11. I've had a 2001 J-45, 2002 Advanced Jumbo EIR, and 2017 J35. I now have a 2002 AJ and a 2017 J35. My AJ IS FOREVER, AND I think the J35 is too. My AJ is a great one. I mainly fingerpick, and I play it into a microphone pointed at the upper fretboard. My J35 is the lightest Gibson I have ever played. it is LIGHT. It is also killer. I don't know if there are bad ones out there, but mine is one of the finest guitars for playing with a pick that I have ever enjoyed playing. I have no complaint with the sound of my J35 when fingerpicking at all. But my AJ simply does a better job. My J-45 was sold, because either I don't like the J-45 tone, or I bought a bad one. It was an easy choice for me selling the J-45 after a month or so with my J35. My J35 sounds excellent plugged in, and I intend to get a Tonewood Amp, because as good as my J35 is, the Tonewood was made for a guitar with the tone that my J35 carries. I was glad that the J-45 lost the battle, because the difference in price made my J35 the best bargain on a Gibson acoustic that I could have dreamed of. There are monster J35's out there, and I wouldn't dream of calling my J35 a J-45 lite. Three of my bandmates fully concurred with my choice. They saw absolutely no reason whatsoever to keep the J-45 other than the really sweet sunburst that had been laid down on it. Not all J35's will lose a playoff with a J-45. There are good, great, and average Gibson acoustics of every model. I'm fortunate to have two GREAT Gibson acoustics. That is a great position to be in, especially when one sounds great plugged in.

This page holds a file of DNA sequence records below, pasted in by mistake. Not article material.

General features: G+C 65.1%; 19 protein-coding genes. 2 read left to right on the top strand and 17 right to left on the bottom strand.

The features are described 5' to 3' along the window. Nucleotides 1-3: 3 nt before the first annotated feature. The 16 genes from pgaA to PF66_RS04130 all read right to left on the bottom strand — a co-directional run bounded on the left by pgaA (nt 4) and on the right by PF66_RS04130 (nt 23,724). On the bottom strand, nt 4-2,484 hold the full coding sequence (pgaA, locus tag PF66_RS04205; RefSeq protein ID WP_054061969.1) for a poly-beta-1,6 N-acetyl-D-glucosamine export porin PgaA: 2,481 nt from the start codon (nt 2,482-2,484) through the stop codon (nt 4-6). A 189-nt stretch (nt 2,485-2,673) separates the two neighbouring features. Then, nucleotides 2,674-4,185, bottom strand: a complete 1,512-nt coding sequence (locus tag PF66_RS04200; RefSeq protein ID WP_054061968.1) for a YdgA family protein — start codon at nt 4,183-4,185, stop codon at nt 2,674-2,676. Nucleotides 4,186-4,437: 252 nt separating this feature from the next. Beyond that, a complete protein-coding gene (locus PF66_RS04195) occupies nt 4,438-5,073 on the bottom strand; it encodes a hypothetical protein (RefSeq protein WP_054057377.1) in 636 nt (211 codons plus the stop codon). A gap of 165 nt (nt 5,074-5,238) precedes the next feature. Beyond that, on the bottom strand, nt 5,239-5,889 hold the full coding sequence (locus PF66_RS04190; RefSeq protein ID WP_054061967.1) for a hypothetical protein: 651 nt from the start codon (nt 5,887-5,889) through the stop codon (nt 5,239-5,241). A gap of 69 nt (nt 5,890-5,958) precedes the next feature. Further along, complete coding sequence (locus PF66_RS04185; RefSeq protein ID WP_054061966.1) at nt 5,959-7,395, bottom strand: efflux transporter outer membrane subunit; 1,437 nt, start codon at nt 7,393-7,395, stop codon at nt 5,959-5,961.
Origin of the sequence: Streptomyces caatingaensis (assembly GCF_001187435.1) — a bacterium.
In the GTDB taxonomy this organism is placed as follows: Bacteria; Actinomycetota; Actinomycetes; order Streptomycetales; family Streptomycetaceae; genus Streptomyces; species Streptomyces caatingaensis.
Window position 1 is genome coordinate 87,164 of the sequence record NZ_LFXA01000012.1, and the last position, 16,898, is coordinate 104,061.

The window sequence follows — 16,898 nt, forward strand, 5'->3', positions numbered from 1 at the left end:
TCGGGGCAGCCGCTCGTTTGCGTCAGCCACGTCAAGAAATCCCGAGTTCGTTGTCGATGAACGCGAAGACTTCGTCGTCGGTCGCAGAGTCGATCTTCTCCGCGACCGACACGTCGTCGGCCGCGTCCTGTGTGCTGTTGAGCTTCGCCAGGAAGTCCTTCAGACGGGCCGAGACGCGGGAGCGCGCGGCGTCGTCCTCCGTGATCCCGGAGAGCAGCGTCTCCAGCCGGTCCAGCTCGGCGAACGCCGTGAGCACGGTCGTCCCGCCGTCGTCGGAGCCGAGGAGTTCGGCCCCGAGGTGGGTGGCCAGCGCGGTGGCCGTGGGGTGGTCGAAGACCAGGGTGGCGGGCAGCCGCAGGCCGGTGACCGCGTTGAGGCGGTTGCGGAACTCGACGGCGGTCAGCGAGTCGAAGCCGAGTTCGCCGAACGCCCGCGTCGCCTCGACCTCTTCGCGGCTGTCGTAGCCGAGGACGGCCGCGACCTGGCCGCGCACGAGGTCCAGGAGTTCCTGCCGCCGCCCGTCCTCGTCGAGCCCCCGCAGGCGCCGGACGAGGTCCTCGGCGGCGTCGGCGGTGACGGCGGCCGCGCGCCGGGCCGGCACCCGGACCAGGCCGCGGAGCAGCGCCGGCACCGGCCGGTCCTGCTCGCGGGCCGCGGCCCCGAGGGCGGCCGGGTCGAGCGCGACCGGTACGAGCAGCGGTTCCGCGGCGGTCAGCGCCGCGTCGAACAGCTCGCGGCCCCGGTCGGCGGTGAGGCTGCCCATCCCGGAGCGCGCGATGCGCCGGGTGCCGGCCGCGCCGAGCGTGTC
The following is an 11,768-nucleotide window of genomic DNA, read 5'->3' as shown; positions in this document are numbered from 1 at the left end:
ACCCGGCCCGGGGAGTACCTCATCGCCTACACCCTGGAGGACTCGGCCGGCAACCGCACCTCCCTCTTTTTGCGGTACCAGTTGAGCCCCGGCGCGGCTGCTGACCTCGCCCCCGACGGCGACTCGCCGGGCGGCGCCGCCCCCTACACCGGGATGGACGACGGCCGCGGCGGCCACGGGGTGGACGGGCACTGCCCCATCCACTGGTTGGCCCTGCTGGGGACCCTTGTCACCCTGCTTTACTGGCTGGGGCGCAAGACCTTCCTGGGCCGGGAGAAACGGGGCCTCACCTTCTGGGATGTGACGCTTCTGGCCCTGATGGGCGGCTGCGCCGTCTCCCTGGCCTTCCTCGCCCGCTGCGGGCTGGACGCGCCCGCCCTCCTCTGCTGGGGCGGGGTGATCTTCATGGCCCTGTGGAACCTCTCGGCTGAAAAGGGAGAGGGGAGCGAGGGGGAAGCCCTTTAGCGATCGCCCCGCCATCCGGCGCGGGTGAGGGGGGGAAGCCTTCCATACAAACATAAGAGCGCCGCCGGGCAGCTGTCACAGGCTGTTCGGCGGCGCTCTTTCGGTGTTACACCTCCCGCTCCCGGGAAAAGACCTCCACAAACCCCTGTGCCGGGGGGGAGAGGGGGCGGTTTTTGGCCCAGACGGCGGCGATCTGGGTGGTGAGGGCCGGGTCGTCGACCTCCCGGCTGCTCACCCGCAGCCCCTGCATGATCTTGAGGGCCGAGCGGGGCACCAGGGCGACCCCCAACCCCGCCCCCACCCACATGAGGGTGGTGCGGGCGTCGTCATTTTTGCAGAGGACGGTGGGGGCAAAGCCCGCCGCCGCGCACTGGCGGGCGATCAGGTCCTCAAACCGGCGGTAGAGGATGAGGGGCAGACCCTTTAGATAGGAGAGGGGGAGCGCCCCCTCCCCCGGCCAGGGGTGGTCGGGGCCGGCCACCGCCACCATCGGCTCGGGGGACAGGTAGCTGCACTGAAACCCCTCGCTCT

12. I traded my '02 East Indian AJ because I had an '02 BRAZILIAN AJ. I missed it, so I bought an '02 East Indian AJ from DUSTY STRINGS, and it has some smudgy areas on it. I have to be in the right mood to tear in on it, but I'll take pictures. I'm betting it will come out as-new. It doesn't have any scratches. The a few crazing lines which will always be there. My original '02 had a funky seam on the top below the bridge. It was like a dark, lumpy area on the Spruce right where the seam was. This one has a perfect seam, and overall I have no complaints for a 16 year old guitar. I also polished the bean shaped silver tuners every time I played it. I've seen a lot of them with cloudy plating on the tuners on older ones. The tuners on "Dusty" are shiny just like mine had. Plus, I honestly think that this one sounds richer than my old one did. I think after I spend a few hours with Virtuoso on Dusty I'm going to end up with a better '02 than the one that I orderwd brand new. I liked the '02's because it's the first year that they listed AJ's as a model that You could buy instead of finding one that was special ordered by a Five Star dealer. So, they had lot of practice making them and selecting wood that tapped out to be a loud one. I can hardly wait to see the finish restored on Dusty. I have a 2017 J35 that I'm going to sell, because I only play an AJ even though it's a really good J35. No use having a great guitar that doesn't get played much at all. Someone is going to get a J35 that can hold its own against a J-45, because it holds its own against an AJ. If this J35 were Rosewood, it would be a monster. Plus it feel like it weighs about three pounds. It really sucks having too many great Gibson acoustics!